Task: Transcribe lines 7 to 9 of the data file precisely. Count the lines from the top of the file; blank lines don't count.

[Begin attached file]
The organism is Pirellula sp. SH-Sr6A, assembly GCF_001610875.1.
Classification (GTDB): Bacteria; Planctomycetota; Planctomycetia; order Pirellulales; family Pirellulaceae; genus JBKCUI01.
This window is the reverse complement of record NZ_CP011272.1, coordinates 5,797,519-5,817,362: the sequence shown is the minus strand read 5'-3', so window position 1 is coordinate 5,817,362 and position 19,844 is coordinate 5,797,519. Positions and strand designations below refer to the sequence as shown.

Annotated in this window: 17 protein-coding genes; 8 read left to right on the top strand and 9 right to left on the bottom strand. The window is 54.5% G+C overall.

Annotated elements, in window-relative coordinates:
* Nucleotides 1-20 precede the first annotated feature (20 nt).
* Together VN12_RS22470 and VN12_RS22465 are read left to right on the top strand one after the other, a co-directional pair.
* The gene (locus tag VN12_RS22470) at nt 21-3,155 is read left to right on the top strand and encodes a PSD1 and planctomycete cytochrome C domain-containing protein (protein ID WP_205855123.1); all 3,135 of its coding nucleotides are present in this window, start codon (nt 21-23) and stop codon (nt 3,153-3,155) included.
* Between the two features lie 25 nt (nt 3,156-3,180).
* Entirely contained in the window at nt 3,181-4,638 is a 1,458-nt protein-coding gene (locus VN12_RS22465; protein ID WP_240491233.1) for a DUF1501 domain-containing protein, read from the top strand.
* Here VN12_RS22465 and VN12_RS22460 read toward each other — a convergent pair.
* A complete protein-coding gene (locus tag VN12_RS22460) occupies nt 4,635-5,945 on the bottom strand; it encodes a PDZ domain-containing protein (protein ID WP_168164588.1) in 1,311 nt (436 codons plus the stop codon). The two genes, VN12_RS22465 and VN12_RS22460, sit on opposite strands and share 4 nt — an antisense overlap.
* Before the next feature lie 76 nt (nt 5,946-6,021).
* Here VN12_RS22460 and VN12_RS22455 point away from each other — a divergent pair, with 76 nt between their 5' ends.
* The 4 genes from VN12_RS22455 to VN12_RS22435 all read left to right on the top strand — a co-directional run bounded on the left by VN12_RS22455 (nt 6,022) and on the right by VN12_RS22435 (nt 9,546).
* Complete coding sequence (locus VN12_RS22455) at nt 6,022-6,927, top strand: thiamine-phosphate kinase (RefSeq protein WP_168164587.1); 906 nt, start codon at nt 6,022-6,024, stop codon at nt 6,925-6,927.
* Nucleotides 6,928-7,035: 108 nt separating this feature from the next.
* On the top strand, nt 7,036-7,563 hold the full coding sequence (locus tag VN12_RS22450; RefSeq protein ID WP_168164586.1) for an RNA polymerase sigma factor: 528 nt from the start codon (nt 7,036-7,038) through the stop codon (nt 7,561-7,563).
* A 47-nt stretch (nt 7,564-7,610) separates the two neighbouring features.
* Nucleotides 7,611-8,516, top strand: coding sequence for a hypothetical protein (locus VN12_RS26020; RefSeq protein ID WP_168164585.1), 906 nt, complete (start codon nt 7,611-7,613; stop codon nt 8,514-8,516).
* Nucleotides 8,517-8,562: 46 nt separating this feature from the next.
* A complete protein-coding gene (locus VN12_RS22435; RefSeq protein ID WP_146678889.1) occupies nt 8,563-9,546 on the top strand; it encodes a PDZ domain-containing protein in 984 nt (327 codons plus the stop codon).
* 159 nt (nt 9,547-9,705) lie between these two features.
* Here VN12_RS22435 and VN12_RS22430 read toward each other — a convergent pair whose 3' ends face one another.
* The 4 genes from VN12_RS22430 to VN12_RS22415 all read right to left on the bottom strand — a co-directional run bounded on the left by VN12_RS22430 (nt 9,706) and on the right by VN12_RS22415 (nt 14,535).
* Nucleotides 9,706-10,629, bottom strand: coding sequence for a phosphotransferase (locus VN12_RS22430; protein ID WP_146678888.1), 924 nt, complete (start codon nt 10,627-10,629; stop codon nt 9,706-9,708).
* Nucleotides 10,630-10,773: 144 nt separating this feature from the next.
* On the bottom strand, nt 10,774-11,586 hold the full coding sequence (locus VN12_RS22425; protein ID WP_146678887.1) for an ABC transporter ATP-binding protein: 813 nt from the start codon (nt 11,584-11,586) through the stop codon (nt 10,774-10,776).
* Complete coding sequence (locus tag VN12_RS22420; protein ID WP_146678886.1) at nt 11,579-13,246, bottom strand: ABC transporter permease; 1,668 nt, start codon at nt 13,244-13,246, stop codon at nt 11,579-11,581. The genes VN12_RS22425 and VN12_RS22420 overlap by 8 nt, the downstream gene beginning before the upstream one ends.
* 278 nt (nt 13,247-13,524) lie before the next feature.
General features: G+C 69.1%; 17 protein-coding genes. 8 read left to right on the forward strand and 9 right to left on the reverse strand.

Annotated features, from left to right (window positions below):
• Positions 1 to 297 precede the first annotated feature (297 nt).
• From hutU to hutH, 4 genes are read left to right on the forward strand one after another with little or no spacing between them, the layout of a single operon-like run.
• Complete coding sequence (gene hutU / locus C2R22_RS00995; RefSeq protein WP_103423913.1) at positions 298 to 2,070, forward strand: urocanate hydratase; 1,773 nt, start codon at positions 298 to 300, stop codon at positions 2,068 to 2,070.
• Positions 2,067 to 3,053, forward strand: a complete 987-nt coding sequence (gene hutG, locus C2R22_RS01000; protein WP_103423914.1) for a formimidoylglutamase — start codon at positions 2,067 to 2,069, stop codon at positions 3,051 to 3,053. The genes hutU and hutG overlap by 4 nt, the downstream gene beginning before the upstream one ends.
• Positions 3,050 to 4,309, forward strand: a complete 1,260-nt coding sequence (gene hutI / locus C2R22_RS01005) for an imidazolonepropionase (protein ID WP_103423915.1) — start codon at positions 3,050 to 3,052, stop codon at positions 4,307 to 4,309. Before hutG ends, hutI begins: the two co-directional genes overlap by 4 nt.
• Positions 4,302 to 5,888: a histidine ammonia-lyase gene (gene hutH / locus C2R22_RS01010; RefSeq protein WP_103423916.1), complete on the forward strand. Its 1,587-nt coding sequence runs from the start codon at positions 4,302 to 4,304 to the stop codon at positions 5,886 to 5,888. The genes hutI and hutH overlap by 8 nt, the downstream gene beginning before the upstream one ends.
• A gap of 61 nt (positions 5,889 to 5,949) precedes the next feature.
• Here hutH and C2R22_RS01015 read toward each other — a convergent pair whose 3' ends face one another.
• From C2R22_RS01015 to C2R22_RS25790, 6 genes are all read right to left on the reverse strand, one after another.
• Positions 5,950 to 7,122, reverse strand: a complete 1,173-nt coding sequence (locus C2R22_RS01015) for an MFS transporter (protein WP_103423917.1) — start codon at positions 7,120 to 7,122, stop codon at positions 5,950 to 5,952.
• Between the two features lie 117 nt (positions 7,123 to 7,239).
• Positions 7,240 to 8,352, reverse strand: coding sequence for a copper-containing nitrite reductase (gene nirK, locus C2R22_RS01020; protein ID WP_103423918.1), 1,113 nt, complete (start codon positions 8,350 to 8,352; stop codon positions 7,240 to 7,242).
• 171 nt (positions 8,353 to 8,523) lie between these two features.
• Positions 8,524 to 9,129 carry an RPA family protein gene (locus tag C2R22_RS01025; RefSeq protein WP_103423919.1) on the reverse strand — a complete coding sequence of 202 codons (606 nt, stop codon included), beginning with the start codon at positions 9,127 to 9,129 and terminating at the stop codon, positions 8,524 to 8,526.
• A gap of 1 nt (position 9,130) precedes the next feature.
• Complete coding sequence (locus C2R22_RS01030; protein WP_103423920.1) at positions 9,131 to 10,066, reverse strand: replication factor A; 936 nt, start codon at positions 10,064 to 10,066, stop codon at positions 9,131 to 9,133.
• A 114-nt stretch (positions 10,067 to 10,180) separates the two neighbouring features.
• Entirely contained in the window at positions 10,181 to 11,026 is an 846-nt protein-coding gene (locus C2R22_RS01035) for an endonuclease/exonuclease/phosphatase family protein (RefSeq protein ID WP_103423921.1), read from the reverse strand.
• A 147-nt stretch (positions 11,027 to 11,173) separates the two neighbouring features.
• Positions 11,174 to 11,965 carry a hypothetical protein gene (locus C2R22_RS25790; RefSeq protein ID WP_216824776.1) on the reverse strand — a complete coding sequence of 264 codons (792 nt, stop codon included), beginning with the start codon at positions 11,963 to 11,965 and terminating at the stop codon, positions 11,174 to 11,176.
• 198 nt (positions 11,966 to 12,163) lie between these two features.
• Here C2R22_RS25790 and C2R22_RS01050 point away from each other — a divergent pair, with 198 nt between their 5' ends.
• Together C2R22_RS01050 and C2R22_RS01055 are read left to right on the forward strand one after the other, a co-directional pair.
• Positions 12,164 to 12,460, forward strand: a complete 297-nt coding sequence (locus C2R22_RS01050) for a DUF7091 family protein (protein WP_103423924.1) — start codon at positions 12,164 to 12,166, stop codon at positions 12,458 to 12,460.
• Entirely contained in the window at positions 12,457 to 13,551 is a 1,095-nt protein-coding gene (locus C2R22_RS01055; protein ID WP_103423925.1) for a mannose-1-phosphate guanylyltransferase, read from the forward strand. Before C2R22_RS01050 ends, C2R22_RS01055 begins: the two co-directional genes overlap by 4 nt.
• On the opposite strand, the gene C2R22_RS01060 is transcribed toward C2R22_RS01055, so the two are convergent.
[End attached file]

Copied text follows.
* Together VN12_RS22470 and VN12_RS22465 are read left to right on the top strand one after the other, a co-directional pair.
* The gene (locus tag VN12_RS22470) at nt 21-3,155 is read left to right on the top strand and encodes a PSD1 and planctomycete cytochrome C domain-containing protein (protein ID WP_205855123.1); all 3,135 of its coding nucleotides are present in this window, start codon (nt 21-23) and stop codon (nt 3,153-3,155) included.
* Between the two features lie 25 nt (nt 3,156-3,180).